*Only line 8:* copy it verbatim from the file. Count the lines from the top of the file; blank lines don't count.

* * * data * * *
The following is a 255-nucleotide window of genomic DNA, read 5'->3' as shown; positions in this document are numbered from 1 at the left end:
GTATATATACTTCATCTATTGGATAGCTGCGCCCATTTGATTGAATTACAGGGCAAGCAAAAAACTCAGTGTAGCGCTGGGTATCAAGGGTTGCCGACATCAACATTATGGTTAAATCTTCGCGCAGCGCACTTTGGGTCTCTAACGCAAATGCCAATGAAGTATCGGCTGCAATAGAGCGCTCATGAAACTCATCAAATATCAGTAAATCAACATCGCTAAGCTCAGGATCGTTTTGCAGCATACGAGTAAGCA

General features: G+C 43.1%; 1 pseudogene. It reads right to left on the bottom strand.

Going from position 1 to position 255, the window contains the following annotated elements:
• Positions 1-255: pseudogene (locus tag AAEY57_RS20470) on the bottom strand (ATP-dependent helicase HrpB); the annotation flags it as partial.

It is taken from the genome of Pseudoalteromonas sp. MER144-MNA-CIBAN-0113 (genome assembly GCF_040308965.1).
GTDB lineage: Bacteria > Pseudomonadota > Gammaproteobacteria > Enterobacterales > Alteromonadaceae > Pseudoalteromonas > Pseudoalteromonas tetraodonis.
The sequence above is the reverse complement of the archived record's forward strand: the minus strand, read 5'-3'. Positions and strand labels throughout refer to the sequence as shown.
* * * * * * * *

The sequence above is the reverse complement of the archived record's forward strand: the minus strand, read 5'-3'. Positions and strand labels throughout refer to the sequence as shown.